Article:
Octagon Oslo PLL LNB with external Reference

  • Greetings to all AMSAT tinkerers.

    Modifying the simple Octagon Oslo PLL LNB for external referencing is rather simple.

    So far I have successfully modified three units (that use the RDA3560 and 27 MHz reference crystal) to use a 27 MHz external reference that is fed via the L band IF cable. A modified LNB appears externally identical to the original, no mechanical modifications are needed.

    The plastic casing may be pried off in one piece if you are careful. Remove the rubber sealant glue with a sharp scalpel etc. and undo the three Torx screws to remove the top cover.

    Remove the crystal, solder a series LC bandpass filter of 2.7uH and 12pF directly at the F connector and using a short jumper of single strand wrap wire from the far end to the RF processor chip pin 20 shown in this photograph:


    The three I modified will readily lock with reference frequencies between 26 and 28 MHz with an input level of 0dBm and 27 MHz locking is reliable all the way down to -10 dBm, though I would not recommend using such a low level.

    At the shack end I have a simple triplexer for separating +9V to the LNB, L band IF and 27 MHz reference.

    In my first application I filtered and mixed the L band IF further down to HF (10 - 21 MHz) to feed to a KiwiSDR web radio, but I have also experimented using my Barlow Wadley XCR-30 as a portable battery operated system, which I think is rather cool :)

    For inspiration, here is a block diagram of my current prototype:


    More info:


    Michael, OH2AUE

    P.S. photo of system before boxing:



    "If you have data, you have something, if you do not, you have nothing." (Bengt Hultqvist, SK 24.02.2019)

    Edited 3 times, last by oh2aue: New website URL. ().

    • Official Post

    Hi Michael !

    this is a pretty cool concept, I really like it. In particular to use the Triplexer for L-Band IF, 27 MHz Reference and Power supply. I was thinking to modify my Octagon TWIN LNB for TCXO, but your concept makes *much* more sense.

    Actually I want to use the TWIN-LNB to be able to receive the NB and WB in parallel. I have mounted it using a DISEQ motor, so that I can also receive normal DTV and point to Es'hail-2 before it's moved to its final position. I guess the motor will not let the 27MHz signal pass, but I could still use the other cable to connect directly using the Triplexer.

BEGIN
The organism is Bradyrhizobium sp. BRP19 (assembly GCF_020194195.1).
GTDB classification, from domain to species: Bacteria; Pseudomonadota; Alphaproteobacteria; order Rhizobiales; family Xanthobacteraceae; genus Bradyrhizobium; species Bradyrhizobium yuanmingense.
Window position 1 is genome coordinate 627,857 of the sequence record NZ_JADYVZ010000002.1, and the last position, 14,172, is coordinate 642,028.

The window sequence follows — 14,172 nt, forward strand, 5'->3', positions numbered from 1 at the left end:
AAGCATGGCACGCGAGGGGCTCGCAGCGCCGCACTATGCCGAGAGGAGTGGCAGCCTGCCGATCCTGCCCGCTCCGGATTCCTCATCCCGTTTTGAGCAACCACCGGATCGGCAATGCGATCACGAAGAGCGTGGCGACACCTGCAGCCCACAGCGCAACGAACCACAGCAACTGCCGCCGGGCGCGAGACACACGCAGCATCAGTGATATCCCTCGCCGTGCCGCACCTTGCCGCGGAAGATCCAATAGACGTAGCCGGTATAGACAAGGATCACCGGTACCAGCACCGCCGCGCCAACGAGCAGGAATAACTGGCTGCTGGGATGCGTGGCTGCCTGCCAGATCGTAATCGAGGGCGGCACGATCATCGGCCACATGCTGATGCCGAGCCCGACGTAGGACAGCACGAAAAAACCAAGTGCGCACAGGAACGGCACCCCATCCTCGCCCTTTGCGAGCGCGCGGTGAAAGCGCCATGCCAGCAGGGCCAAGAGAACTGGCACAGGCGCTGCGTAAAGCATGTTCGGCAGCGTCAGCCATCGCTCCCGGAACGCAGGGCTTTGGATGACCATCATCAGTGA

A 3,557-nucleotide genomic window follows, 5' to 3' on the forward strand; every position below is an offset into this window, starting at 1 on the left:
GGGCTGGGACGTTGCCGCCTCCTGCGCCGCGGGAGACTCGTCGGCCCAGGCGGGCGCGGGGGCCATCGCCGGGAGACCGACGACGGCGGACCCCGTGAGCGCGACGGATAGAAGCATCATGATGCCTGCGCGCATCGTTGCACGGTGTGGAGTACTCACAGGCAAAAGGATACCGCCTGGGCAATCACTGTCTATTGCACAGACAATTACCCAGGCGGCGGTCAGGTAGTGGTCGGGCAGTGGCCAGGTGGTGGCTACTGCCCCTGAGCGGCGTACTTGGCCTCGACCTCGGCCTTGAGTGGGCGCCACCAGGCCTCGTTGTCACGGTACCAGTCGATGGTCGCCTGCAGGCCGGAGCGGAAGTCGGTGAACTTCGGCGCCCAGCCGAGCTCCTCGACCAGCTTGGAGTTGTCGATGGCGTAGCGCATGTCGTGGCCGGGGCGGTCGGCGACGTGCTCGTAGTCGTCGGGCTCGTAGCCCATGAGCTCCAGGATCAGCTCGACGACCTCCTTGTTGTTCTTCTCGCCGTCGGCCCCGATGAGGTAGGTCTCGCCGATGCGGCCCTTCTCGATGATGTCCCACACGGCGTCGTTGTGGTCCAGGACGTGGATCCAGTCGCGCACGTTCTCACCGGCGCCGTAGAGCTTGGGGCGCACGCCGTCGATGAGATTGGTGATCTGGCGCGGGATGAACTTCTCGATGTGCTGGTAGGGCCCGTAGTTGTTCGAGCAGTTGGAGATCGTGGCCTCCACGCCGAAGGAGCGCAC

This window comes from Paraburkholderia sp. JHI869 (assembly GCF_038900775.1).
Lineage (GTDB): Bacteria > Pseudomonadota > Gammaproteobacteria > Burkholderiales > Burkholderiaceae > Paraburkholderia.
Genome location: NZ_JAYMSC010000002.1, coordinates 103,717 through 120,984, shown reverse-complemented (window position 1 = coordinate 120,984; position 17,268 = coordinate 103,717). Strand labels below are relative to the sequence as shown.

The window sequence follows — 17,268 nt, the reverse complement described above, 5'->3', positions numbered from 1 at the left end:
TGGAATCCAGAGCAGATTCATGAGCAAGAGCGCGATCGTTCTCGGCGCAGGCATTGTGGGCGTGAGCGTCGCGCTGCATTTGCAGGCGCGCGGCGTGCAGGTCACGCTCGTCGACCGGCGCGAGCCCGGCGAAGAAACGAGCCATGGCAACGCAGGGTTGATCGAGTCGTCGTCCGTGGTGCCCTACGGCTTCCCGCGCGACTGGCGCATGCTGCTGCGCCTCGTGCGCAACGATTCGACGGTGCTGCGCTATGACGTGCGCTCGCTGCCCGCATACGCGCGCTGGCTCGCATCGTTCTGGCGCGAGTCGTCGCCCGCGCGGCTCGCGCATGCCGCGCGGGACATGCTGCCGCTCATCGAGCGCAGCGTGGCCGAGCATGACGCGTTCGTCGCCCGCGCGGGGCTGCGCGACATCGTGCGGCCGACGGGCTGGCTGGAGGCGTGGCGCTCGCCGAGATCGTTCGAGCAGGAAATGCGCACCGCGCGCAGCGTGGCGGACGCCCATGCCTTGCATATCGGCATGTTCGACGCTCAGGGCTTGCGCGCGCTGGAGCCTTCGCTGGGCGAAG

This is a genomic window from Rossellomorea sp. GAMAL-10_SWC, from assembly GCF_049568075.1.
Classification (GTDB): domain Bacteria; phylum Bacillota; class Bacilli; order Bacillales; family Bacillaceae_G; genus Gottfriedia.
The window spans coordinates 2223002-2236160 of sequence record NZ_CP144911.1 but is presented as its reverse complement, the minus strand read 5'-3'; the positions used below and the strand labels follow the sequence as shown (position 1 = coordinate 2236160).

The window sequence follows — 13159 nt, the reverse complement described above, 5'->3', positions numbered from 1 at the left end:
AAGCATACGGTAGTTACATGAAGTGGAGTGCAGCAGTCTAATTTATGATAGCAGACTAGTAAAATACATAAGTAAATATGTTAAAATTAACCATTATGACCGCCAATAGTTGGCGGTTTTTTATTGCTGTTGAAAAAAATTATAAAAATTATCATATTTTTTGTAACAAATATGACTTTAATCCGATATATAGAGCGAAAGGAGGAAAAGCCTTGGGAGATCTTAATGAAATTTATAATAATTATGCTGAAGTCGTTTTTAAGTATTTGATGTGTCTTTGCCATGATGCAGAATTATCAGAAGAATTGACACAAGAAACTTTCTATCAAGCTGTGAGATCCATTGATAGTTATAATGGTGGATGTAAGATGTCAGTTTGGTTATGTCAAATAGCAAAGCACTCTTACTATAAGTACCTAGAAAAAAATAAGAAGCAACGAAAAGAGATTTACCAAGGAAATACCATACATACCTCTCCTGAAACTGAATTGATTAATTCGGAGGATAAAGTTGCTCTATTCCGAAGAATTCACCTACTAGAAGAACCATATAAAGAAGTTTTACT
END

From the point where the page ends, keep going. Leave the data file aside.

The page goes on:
What do you think?

    I opened my LNB, never did this before, and it was much easier than I thought. As you mentioned, only a T-8 Torx is required... Anyway it's fun to look inside the LNB.

    73s Peter

  • Hi Peter!

    Well, initially I will rotate the PLL LNB to + or - 45 degrees, lose 3 dB, but be able to see both transponders superimposed. What I am hoping here is to be able to see both polarisation spectra simultaneously. As the passband noise of each transponder is band limited, there will not be any cross polarisation, co-channel noise penalty and assuming that there is no serious out of band, cross polarisation IMD either, then this concept should work.

    If there are any issues however, then it is a simple matter of raising the feed voltage to e.g. 17Vdc to switch polarisation, just cannot see both spectra simultaneously. There is also a control add-on for the KiwiSDR allowing such remote switching from the Web SDR interface (I am working on another similar receiver for HF and planning for polarisation switching - I use circular polarisation on HF these days...).

    Not quite sure how your DISEQ connection works, but the L band IF cable you are using has to carry the 22 kHz band selection signal to the LNB too, so it is difficult to imagine why 27 MHz would not pass all the way to the LNB too.

    Looks you have much more space inside your LNB to fiddle with ;)

    Btw. you must tighten them Torx screws evenly and properly, as the PCB is not RF coupled to the bottom casting in any other way than even pressure of the top cover. Even one loose screw can cause oscillation of the high gain circuitry!

    73 Michael


    "If you have data, you have something, if you do not, you have nothing." (Bengt Hultqvist, SK 24.02.2019)

    Edited once, last by oh2aue ().

  • Good morning to y'all!

    I've modified my Octagon Optima OTLSO according to G0MRF design. It is all within the unit and there is no need to feed it from the shack.

    Few passive components, a voltage regulator and a TCXO.